Monday, 4 January 2016

Microscaling in Native Windows Containers - Part 1

Native Containers on Windows 2016

Until very recently you only had one OS option for running Docker containers -  Linux. You couldn't run containers natively on Mac or Windows.

Docker do a great job of allowing you to develop and test Linux Docker containers on Windows or Mac inside the Boot2Docker VM, but the Docker client and daemon are still running on a Linux OS within your Boot2Docker VM.

Now there's another option (at least in preview) - the Docker client and daemon will run natively on Windows 2016 Server and you can run Windows Docker containers there.

This post takes you through a worked example of how to port an application to run in a native Windows Container. I'll use our application, Force12, as our example.

Part 1 covers how to set up an Azure Windows 2016 host VM to try out Windows Containers.

Windows Docker Containers?

First off, let's be clear that Windows 2016 only runs Windows Docker containers natively. You can't run your existing Linux Docker containers natively on Windows and you'll never be able to. Let it go.

This article is about creating new Windows containers with Windows-compatible content and running them on Windows.

PowerShell Containers Vs Docker Containers

To confuse things further, Windows 2016 supports both Docker containers and PowerShell containers. These are not interchangeable either. If you create a container using Docker you have to manage it using Docker. If you create a container using the new PowerShell container commands you have to manage it using PowerShell commands.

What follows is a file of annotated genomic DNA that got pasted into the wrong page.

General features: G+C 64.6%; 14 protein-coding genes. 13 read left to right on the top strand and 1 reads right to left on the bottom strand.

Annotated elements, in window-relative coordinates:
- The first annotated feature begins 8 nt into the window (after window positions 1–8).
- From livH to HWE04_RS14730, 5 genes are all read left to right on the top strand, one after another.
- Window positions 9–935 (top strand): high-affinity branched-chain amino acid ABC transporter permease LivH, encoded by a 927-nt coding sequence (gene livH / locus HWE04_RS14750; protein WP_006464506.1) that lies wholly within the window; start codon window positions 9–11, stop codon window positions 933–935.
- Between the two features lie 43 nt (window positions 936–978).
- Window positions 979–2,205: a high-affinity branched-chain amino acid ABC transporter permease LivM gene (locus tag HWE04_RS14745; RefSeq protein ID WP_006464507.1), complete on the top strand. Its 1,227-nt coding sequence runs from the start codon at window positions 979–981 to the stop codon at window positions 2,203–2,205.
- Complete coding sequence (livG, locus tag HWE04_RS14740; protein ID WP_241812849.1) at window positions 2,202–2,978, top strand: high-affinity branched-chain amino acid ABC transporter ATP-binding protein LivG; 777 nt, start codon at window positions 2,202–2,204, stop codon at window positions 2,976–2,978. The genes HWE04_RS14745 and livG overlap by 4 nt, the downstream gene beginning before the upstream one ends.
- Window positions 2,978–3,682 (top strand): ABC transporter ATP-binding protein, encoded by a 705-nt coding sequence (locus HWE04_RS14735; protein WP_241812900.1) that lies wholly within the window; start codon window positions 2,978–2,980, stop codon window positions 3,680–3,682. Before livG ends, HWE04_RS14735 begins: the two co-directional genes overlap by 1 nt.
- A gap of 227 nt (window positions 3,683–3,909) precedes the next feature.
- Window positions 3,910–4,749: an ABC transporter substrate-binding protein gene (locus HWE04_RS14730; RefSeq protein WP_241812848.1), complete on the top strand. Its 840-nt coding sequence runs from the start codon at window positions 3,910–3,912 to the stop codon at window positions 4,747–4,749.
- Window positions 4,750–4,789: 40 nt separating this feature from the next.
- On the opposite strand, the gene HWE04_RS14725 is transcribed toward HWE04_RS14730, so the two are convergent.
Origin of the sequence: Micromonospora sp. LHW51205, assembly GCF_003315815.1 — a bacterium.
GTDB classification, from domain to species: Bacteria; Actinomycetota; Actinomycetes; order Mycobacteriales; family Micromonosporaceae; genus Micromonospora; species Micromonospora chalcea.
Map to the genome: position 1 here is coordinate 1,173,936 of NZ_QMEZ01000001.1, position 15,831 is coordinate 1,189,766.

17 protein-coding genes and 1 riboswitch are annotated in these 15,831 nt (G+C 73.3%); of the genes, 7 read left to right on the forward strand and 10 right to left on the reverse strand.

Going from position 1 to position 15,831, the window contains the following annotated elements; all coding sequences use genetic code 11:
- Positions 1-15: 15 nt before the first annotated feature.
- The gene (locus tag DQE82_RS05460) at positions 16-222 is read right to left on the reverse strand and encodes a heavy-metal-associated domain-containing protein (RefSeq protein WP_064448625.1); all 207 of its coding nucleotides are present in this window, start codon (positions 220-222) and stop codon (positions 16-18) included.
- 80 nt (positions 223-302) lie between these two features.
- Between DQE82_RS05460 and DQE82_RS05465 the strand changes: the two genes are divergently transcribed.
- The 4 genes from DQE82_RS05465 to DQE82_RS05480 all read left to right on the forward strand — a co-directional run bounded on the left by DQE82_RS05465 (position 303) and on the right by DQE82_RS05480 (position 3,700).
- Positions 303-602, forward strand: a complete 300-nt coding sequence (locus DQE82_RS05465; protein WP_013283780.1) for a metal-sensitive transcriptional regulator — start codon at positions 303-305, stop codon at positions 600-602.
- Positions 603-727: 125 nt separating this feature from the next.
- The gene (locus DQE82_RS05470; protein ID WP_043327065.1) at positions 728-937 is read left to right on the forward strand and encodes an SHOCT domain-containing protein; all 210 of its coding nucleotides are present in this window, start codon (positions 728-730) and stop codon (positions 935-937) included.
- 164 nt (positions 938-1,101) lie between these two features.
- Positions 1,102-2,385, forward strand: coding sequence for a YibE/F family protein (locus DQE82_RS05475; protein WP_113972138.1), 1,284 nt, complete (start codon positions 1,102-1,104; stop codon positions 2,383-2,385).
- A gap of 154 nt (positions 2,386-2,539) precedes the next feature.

This article is about creating, running and managing Docker containers on Windows.

We can worry about PowerShell containers another time.

Aside - How does this all work?

Just for background info, Microsoft formed a team of developers to work with Docker on stuff including adding a shim into the Docker daemon to create/start etc.. containers on Windows. The shim is open source and you can see it in the Docker repo on github. The shim is written in Go and sits on top of the WinAPIs, using familiar WinAPI calls like LoadLibrary to drive the WinOS container functionality in a Docker-like way. 

Getting Started

In part 1, we start with simply creating a Windows 2016 machine to play with.

To get started the first thing we'll need is a Windows 2016 Server with the Windows Docker daemon installed. You can set up your own server, but the easiest way to do this is by creating a VM on Azure. (Azure has a free 1 month trial plan so this doesn't need to cost anything).

Step 1 - Set up an Azure account

Visit and follow the instructions

Step 2 - Set up a Windows 2016 Server Host VM  

To create a test VM

  • Log into the Azure portal using your account
  • Select "Virtual Machines" in the left hand navigation
  • Click the + Add button to create a new VM

  • Type "containers" in the search box
  • Select "Windows Server 2016 Core with Containers Tech Preview 4" from the returned options

Select the image, and click Create for the first of many times ;-)

Give the Virtual Machine a name, select a user name and a password

  • Select Optional Configuration > Endpoints > 
  • enter an HTTP endpoint with a private and public port of 80. Now click OK in both tiles

Click the create button to kick everything off

When the VM is ready and started, click on the running VM in "Virtual machines (classic)" , then click the Connect button to start an RDP session with the VM
You can log into the VM using the username and password you provided during creation. Once logged in you will be looking at a Windows command prompt. Yay!
You can type "start cmd.exe" into that command prompt to get another prompt, which will be handy later.

At this point brace yourself. This Windows 2016 Server variant DOES NOT COME WITH A GUI. This really is preview stuff. You're going to have to use the command prompt and PowerShell to start with. Don't panic ;-) We'll step through it in Part 2.

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